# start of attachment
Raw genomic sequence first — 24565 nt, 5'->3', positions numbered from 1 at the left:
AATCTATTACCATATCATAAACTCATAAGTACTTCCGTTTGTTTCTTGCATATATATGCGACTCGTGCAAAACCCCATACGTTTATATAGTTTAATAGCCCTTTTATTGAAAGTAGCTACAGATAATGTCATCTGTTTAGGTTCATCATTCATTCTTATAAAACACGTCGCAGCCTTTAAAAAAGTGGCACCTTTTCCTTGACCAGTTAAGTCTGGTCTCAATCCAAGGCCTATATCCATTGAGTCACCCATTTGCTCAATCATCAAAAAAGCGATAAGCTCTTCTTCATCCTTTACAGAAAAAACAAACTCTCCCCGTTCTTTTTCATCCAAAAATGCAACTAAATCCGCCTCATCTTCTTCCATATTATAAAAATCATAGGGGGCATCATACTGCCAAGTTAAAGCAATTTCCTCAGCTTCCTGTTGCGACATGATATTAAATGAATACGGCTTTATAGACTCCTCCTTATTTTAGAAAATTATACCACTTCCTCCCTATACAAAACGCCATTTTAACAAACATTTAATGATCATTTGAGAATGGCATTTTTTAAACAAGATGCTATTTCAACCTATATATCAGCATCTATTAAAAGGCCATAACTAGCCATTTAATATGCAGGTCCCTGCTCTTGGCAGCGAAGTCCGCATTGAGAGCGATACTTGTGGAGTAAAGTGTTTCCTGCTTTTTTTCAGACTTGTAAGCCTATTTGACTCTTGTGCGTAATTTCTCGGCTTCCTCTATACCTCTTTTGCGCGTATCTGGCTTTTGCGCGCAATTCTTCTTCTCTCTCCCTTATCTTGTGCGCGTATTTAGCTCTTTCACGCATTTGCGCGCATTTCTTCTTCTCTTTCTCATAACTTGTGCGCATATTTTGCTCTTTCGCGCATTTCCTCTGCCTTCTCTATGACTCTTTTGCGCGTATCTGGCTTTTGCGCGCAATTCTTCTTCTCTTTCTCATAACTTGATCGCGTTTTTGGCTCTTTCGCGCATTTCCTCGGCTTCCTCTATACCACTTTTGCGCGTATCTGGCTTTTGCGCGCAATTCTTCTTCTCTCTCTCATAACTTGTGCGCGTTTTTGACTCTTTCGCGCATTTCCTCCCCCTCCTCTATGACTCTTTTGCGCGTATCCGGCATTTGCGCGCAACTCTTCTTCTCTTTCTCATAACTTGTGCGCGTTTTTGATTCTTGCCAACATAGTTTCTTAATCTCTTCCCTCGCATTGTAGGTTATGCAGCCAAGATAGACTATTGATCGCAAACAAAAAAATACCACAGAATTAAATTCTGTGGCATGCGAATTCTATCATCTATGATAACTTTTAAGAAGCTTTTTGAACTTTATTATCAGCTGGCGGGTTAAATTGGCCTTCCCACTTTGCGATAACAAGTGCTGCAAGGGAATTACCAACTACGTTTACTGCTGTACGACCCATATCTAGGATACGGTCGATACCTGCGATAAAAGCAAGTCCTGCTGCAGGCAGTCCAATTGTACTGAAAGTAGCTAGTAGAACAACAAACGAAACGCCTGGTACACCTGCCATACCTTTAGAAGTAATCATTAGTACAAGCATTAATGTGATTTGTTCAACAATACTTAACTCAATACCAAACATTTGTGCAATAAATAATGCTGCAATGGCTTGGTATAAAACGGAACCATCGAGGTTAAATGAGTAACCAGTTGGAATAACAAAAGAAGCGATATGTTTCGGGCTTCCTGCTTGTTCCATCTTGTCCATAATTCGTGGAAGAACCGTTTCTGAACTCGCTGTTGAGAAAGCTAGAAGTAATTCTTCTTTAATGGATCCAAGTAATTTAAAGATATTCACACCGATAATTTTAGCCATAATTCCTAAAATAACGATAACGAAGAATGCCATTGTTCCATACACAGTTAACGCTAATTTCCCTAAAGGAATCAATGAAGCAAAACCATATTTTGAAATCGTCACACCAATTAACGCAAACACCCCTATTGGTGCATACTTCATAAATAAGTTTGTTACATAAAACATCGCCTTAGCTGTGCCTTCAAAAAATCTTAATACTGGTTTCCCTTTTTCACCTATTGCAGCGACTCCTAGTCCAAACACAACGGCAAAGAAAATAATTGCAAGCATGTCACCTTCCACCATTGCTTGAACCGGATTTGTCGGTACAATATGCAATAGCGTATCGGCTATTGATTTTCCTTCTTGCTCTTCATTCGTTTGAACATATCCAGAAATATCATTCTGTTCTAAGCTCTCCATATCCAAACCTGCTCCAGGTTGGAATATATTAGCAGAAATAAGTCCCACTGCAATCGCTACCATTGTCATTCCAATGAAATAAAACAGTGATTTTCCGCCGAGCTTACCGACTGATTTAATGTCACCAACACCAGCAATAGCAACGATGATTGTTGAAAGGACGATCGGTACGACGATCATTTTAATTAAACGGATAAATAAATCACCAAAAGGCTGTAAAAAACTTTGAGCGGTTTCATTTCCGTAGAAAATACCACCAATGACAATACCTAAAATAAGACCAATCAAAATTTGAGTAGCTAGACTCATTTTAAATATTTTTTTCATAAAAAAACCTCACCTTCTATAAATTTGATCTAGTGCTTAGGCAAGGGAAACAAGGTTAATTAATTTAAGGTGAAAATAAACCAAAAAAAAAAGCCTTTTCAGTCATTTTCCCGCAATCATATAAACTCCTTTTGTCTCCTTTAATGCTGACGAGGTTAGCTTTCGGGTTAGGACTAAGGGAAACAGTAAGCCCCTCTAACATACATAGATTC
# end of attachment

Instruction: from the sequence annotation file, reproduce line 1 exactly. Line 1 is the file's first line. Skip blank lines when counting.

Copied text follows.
Raw genomic sequence first — 24565 nt, 5'->3', positions numbered from 1 at the left: